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United States Department of Agriculture

Agricultural Research Service

Research Project: USING REMOTE SENSING AND GIS FOR DETECTING AND MAPPING INVASIVE WEEDS IN RIPARIAN AND WETLAND ECOSYSTEMS Title: Mapping Brazilian Pepper Infestations in South Texas with Spatial Information Technologies

Authors
item Fletcher, Reginald
item Everitt, James
item Yang, Chenghai

Submitted to: Biennial Workshop on Aerial Photography, Videography, and High Resolution Digital Imagery for Resource Assessment Proceedings
Publication Type: Proceedings
Publication Acceptance Date: August 5, 2007
Publication Date: February 15, 2008
Citation: Fletcher, R.S., Everitt, J.H., Yang, C. 2008. Mapping Brazilian Pepper infestations in south Texas with spatial information technologies. Biennial Workshop on Aerial Photography, Videography, and High Resolution Digital Imagery for Resource Assessment Proceedings. CDROM.

Interpretive Summary: Brazilian pepper, an evergreen shrub or tree indigenous to Brazil, Paraguay, and Argentina, was introduced into the United States as an ornamental. This plant has an aggressive growth habit that allows it to establish, spread, and displace native vegetation, resulting in a monoculture of Brazilian pepper. It is included on the invasive and noxious weed lists of several states, including Texas. To control this invasive plant in Texas, natural resource managers have to identify locations of where it has become naturalized. ARS scientists at Weslaco, Texas, have used spatial information technologies (global positioning systems, geographic information systems, and digitized color infrared aerial photography) to map and assess Brazilian pepper infestations in south Texas. The overall results suggest that natural resource managers can employ the information obtained from these technologies to assist them in implementing management plans designed to control this invasive plant.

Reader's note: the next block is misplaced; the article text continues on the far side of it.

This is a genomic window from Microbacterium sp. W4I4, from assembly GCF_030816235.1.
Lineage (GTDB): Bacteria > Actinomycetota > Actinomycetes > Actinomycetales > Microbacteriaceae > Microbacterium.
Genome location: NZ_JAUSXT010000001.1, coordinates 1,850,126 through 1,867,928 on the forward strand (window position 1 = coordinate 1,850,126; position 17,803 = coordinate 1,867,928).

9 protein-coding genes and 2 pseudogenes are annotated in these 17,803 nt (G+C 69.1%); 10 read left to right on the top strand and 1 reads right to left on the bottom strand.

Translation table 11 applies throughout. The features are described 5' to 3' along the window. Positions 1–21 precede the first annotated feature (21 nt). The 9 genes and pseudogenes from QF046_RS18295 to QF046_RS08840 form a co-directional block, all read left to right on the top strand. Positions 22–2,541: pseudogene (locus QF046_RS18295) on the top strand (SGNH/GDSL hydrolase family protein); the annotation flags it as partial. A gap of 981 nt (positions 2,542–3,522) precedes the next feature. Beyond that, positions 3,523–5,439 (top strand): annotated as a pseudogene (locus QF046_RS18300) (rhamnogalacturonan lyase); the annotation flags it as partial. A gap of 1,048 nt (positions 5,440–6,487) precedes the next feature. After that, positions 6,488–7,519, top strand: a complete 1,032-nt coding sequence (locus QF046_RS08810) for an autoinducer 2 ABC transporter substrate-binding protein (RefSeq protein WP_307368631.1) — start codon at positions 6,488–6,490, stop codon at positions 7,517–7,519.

Technical Abstract: Brazilian pepper (Schinus terebinthifolius), an evergreen shrub or tree indigenous to Brazil, Paraguay, and Argentina, was introduced into the United States as an ornamental. This plant has an aggressive growth habit that allows it to establish, spread, and displace native vegetation, resulting in a monoculture of Brazilian pepper. It is included on the invasive and noxious weed lists of several states, including Texas. In this study, we used spatial information technologies to map and assess Brazilian pepper infestations in south Texas. Using commercial geographic information system (GIS) software and coordinates of infested sites obtained with global positioning systems, we developed a database and a distribution map showing the locations of Brazilian pepper infestations in south Texas counties. We used digitized color infrared aerial photography subjected to a computerized classification algorithm to develop a map and to assess a Brazilian pepper infestation at a study site located in Cameron County, Texas. Employing the thematic map derived from the aerial photograph of the study site and soil data (Soil Survey Geographic Database) as layers in the GIS, we determined the soil attributes associated with the Brazilian pepper plants mapped at the study site. The overall results suggest that natural resource managers can use spatial information technologies as tools for mapping and assessing Brazilian pepper infestations in south Texas. They can employ the information obtained from these technologies to assist them in implementing management plans designed to control this invasive plant.

Last Modified: 11/27/2014
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